Zu Magazine is a publication of Zu Media. Below is an article from Issue 2: Contentment

Staff Writer | Chloe’ Bagley

Over the last decade, yoga’s popularity in Western culture has steadily grown, especially in California. California cities make up two of Forbes’ top 10 U.S. cities for yoga.

In a National Health Interview Survey, Harvard Medical School Dr. Aditi Nerukar found that more than 6.3 million Americans practice yoga for their ailments because their doctors referred them.

If an activity like yoga offers such great mental and physical health benefits, one might wonder why Christian communities have been historically against it.

Yoga originally has its roots in Hinduism. The first known mention of the word “yoga” dates back to 1500 BC in India during what is known as the Vedic Period. This fact alone is enough for many Christian communities to warn people to stay away from practicing modern yoga.

In 2010, Mark Driscoll, pastor of Mars Hill Church in Seattle, invited the members of his church to text him questions during his sermon.

One of the questions was, “Should Christians stay away from yoga because of its Hindu roots?” He immediately answered “yes” and followed by pointing out common Christian criticisms of yoga.

Many of these criticisms are wrapped up in yoga’s Hindu origin. People think it is impossible to separate the movements and poses from the religion. Many of the poses and words used in a yoga class are Sanskrit, an ancient Hindu language.

Some individuals believe even the word yoga, because it means “union” or “to yoke,” can be problematic for Christians who believe we should only strive to be in union with Christ.  

However, this opinion is not held by all Christian communities. Many Christians who practice yoga say that they have not only experienced its health benefits, but that their classes also bring them closer to Christ.

James Donohue, a senior at Azusa Pacific, began taking yoga for the first time as one of his “Fit For Life” classes just this semester. The class meets twice a week in the mornings and Donohue says that although he was not expecting it, yoga has become an everyday practice for him.

“I still do yoga every morning,” Donohue said, “the reason for that is because it gets me in a productive mood and I feel better mentally and physically.”

As someone who works out in a gym everyday, Donohue has seen the physical benefits yoga can have on other activities as well.

“I have experienced more flexibility … which is beneficial because it puts less strain on your body and muscles and you become less limited in terms of production,” Donohue said.

Yoga has become something that he looks forward to in the mornings.

“Kind of how people love making their beds in the morning so they feel ready to take on the day, yoga serves that purpose for me,” Donohue said.

Three years ago, Michelle Pasos, a professor at Azusa Pacific and yoga instructor, went to the head of the Kinesiology Department to propose adding yoga to “Fit For Life” classes.

Pasos first started taking yoga classes at her local gym while pursuing her undergraduate degree in kinesiology. She then began taking classes to obtain her masters with the desire to become a high school teacher. But, after graduation Pasos realized that her goals were changing and began her yoga teacher training instead.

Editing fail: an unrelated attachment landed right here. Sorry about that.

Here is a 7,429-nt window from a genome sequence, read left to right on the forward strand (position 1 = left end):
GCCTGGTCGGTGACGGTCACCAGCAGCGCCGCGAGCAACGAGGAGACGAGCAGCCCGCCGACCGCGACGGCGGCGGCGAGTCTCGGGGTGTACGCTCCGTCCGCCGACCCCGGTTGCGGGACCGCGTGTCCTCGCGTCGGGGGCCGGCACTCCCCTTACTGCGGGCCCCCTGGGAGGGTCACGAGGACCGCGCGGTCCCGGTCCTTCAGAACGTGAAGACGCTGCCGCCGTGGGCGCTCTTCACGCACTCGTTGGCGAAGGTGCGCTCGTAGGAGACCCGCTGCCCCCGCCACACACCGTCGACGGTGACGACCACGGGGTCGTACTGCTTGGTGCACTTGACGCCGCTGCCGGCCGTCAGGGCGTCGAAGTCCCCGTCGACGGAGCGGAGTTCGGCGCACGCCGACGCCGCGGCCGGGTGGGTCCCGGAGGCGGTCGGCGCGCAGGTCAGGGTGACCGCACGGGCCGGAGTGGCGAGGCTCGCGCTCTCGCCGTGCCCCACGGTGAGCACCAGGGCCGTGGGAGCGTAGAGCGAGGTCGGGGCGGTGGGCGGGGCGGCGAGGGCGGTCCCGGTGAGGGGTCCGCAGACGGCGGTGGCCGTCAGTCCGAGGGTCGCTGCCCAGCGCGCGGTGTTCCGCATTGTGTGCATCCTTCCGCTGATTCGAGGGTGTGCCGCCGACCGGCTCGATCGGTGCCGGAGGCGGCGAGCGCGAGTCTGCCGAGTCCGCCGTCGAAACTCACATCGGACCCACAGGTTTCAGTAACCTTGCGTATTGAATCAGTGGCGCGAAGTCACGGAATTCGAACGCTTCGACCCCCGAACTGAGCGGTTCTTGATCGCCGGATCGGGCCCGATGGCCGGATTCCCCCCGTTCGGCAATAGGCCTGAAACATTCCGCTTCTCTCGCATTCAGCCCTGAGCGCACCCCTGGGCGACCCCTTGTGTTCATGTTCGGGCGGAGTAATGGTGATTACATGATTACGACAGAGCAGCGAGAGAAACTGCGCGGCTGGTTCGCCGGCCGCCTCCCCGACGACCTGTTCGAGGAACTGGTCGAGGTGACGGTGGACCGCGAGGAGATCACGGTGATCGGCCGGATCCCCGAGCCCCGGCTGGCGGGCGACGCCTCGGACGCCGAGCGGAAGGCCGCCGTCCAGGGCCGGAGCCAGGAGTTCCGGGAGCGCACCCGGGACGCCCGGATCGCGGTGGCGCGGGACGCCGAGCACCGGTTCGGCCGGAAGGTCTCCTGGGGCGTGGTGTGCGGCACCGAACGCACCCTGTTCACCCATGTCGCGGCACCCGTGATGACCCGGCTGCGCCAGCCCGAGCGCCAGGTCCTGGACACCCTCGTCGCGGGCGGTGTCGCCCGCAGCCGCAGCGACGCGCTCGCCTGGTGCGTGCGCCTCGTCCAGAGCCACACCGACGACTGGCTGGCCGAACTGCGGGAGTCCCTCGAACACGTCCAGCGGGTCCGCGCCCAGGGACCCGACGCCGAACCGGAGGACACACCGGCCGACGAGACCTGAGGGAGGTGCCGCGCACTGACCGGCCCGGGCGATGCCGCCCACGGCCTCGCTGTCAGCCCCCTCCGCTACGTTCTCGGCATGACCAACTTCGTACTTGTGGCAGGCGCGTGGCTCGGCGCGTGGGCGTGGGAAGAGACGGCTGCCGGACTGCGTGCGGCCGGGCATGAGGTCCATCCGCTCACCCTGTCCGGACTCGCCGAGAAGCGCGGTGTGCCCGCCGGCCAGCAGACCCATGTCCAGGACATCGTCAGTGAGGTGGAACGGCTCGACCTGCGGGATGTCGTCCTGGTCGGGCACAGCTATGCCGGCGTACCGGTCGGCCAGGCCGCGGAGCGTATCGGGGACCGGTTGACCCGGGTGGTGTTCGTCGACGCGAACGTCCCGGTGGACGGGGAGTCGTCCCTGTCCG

Pasos grew up in a conservative Christian home and was the daughter of a pastor. She remembers her dad warning her to be careful when she began practicing yoga regularly.

“There was this whole world of people that thought Christians shouldn’t do yoga and I didn’t understand it,” Pasos said, “because for me, in the beginning, I was just using it as an exercise and form of relaxation.”

Pasos said it was not until after her yoga teacher training that she began to use it as a tool for spiritual discipline. She uses her practice as an opportunity to slow down, to meditate on scripture or take time to pray for others.

“I have had so many moments on my yoga mat when I have felt so unburdened, being able to release all the stress and anxiety of trying to figure out our life and realizing the idea of surrender,” Pasos said.

She found that when she encounters members of the Christian community who say that yoga is “bad,” they often have not taken the time to learn about the practice.

“I’ve never wanted to look down on people who have that conviction,” Pasos said, “if you have a conviction, that’s fine, but it’s important to not to make one blanket statement about whether something is good or bad.”

Pasos also believes that intention is important when practicing yoga. During her classes, she often asks those attending and what their intentions are for their practice that day. This gives her students the opportunity to posture their heart in a way that can allow space for peace and rest.

“The Bible says to let Jesus’ peace rule our heart … and yoga does bring that peace upon you,” Pasos said.

Yoga may be a trend, but the vast mental and physical health benefits are undeniable.

Murali Doraiswamy, M.D., who is a professor of Psychiatry and Behavioral Sciences at Duke University, said, “yoga mimics the best anti-anxiety drugs on the market.” He also said that it can help people who suffer from, “mild depression, insomnia and ADHD.”

Yoga is proven to bring calmness and clarity to busy lives.

APU has said “yes” to yoga, but each person must decide for themselves if yoga should be a part of their search for peace, especially in these hectic four years we call college.